Last year was a record one for personal income taxes in the U.S. and close to a record for taxes overall. But at 27.7% of gross domestic product, U.S. tax revenue remained very much on the low side among the members of the Organization for Economic Cooperation and Development, the club of the world’s affluent democracies.

These numbers, from the OECD’s annual revenue statistics report released last week, factor in state and local taxes as well as national ones. Those state and local taxes vary depending on where you live in the U.S., with the Tax Foundation estimating 2022 state and local tax burdens ranging from 4.6% of net state product in Alaska to 15.9% in New York. This measure is not exactly equivalent to the OECD’s tax revenue as a percentage of GDP, but looking at a state’s distance from the national state and local tax burden mean of 11.2% does give some sense of where different states might fall in the OECD rankings: Alaska in the vicinity of Ireland and Turkey; New York close to South Korea.

That still puts even New York below the OECD average. By the standards of the developed world, the U.S. is a low-tax country—even in a year with especially high tax revenue—which was the result not of changes in the tax code but of an asset-price boom and high inflation that boosted incomes and pushed taxpayers into higher brackets.

When I have written about the OECD’s tax rankings in the past, I have often heard from readers who say its verdict that U.S. taxes are low is flawed because Americans face payments for health care that are covered by tax revenue in other rich countries. They have a point! Especially galling is that, despite the heavy reliance on private insurance in the US, government spending on health care is the highest in the OECD as a percentage of GDP.

But with federal budget deficits a big issue in Washington again, the potential role of tax revenue in closing them deserves more attention than it has been receiving. In 2021, the U.S. had the OECD’s largest general government deficit as a share of GDP, at 12.1%, and while full rankings aren’t out on that for 2022, it looks as if the US deficit, while down sharply from 2021, will still be among the biggest. Since 2000, when the two were pretty much in balance, the U.S. Bureau of Economic Analysis’ estimate of government expenditures is up 4.6 percentage points as a share of GDP, while receipts (which count interest, natural resources royalties and other revenue in addition to taxes) are down 3.8 percentage points.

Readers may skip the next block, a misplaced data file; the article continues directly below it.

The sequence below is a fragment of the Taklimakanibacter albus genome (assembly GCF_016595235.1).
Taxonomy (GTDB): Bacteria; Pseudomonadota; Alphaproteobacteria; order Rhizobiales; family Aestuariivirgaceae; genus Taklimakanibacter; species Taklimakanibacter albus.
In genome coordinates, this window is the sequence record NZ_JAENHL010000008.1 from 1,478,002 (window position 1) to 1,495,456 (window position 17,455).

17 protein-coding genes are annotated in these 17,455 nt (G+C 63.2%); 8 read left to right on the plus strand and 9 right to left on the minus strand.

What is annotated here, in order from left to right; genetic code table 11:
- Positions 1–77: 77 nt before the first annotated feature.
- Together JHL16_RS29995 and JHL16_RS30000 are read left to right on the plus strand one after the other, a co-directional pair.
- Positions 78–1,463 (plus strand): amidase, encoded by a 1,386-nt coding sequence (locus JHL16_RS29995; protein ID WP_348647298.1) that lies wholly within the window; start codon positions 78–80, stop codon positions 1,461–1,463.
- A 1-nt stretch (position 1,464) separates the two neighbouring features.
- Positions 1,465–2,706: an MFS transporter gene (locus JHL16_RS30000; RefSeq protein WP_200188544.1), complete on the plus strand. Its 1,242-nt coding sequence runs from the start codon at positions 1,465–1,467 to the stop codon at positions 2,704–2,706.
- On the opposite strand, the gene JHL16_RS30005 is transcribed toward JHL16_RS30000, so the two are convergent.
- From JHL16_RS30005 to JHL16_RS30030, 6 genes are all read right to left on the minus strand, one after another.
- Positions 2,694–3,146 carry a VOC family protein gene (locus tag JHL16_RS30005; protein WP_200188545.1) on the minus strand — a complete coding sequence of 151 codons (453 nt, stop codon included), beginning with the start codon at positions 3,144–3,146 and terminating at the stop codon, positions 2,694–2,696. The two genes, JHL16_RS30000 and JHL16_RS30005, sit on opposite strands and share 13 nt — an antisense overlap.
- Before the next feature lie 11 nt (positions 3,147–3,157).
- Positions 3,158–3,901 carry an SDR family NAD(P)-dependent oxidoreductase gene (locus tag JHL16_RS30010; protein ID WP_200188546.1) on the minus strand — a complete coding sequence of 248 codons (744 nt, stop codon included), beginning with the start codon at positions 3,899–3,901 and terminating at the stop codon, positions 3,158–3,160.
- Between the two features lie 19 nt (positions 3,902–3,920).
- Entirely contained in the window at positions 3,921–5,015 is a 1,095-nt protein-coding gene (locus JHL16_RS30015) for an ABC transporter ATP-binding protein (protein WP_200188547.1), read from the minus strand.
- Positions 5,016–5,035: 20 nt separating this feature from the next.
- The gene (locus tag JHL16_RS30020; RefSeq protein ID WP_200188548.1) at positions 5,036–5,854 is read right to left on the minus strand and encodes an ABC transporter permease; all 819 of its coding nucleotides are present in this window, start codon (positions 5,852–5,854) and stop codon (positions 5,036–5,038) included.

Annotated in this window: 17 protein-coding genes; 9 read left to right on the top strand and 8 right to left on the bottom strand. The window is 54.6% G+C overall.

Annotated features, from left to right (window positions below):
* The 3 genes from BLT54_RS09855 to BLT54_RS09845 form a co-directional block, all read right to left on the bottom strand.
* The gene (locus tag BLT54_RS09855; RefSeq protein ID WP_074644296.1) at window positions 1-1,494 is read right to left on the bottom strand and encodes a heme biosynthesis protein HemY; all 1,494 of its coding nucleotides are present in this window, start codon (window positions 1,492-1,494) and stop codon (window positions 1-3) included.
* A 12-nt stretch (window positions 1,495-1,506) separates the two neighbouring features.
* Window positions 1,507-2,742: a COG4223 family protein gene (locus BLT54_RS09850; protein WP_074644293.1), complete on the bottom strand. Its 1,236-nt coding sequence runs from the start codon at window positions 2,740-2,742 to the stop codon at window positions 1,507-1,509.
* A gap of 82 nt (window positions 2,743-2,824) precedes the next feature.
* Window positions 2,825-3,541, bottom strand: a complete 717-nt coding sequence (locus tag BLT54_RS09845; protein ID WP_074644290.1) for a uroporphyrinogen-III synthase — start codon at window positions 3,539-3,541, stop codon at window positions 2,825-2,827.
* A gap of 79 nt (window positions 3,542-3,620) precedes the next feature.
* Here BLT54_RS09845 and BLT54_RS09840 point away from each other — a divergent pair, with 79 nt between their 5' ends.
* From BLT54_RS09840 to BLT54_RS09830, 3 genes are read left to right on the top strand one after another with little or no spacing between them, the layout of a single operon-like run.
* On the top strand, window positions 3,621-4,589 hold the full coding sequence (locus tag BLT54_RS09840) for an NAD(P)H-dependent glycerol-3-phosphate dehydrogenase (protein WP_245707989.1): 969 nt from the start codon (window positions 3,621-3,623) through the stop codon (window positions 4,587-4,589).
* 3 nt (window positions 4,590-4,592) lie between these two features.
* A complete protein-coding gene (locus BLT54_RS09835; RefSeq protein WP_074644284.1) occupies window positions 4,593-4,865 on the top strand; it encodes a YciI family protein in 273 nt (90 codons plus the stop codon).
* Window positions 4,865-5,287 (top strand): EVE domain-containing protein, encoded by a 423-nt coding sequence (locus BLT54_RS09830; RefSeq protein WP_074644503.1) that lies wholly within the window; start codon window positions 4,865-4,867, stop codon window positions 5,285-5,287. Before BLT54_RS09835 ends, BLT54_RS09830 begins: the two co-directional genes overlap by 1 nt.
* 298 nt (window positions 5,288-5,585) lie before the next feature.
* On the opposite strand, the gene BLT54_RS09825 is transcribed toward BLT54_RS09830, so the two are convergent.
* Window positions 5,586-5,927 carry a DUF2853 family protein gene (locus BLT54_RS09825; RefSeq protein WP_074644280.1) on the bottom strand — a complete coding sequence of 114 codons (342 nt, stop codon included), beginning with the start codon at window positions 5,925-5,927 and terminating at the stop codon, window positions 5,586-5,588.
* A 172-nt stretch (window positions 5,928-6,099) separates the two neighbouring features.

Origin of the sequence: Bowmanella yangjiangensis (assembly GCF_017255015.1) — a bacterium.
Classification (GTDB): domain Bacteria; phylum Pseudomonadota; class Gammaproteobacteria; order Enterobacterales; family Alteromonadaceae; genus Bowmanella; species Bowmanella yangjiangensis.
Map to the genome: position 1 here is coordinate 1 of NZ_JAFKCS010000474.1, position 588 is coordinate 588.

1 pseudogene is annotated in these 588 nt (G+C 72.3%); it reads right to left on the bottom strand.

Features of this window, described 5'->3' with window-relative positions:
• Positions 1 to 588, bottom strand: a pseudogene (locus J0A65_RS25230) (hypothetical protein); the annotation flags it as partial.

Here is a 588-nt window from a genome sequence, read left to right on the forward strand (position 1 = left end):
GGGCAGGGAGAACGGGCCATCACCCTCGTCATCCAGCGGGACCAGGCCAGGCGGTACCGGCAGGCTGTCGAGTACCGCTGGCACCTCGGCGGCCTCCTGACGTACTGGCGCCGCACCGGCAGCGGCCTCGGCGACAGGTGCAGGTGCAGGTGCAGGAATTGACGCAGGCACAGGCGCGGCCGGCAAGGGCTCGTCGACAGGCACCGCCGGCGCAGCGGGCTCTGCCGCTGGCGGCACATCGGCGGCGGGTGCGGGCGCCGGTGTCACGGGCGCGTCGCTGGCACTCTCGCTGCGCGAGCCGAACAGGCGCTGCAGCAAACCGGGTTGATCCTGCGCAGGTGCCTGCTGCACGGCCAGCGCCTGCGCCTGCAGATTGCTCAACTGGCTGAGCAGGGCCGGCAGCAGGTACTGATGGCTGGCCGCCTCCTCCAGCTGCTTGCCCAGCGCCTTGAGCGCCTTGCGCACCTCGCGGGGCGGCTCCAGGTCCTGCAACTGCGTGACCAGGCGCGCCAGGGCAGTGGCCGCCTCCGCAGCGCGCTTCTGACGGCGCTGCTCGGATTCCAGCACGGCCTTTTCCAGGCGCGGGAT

In other words, it’s not just the spending. It’s also the taxes—which are, by international standards, low. This wasn’t always the case. In the 1960s, US tax revenue was right about at the OECD average as a share of GDP. In 2022, it was 6.3 percentage points lower.

Another thing you may notice from the chart is that U.S. tax revenue is more volatile than the OECD average. That’s mainly because the U.S. depends so heavily on the volatile revenue source that is the progressive income tax. The BEA’s estimate of personal current taxes paid, a pretty good proxy for federal, state and local personal income tax revenue, rose from 10.2% of GDP in 2019 to 12.2% in 2022 and appears likely to fall back to about 10% this year without any significant changes in the federal tax code over that period. That’s because about 40% of federal income tax revenue (for some states the percentage is even higher) comes from those in the top 1% of the income distribution, whose incomes tend to rise and fall with asset prices to a greater extent than those lower on the income scale.

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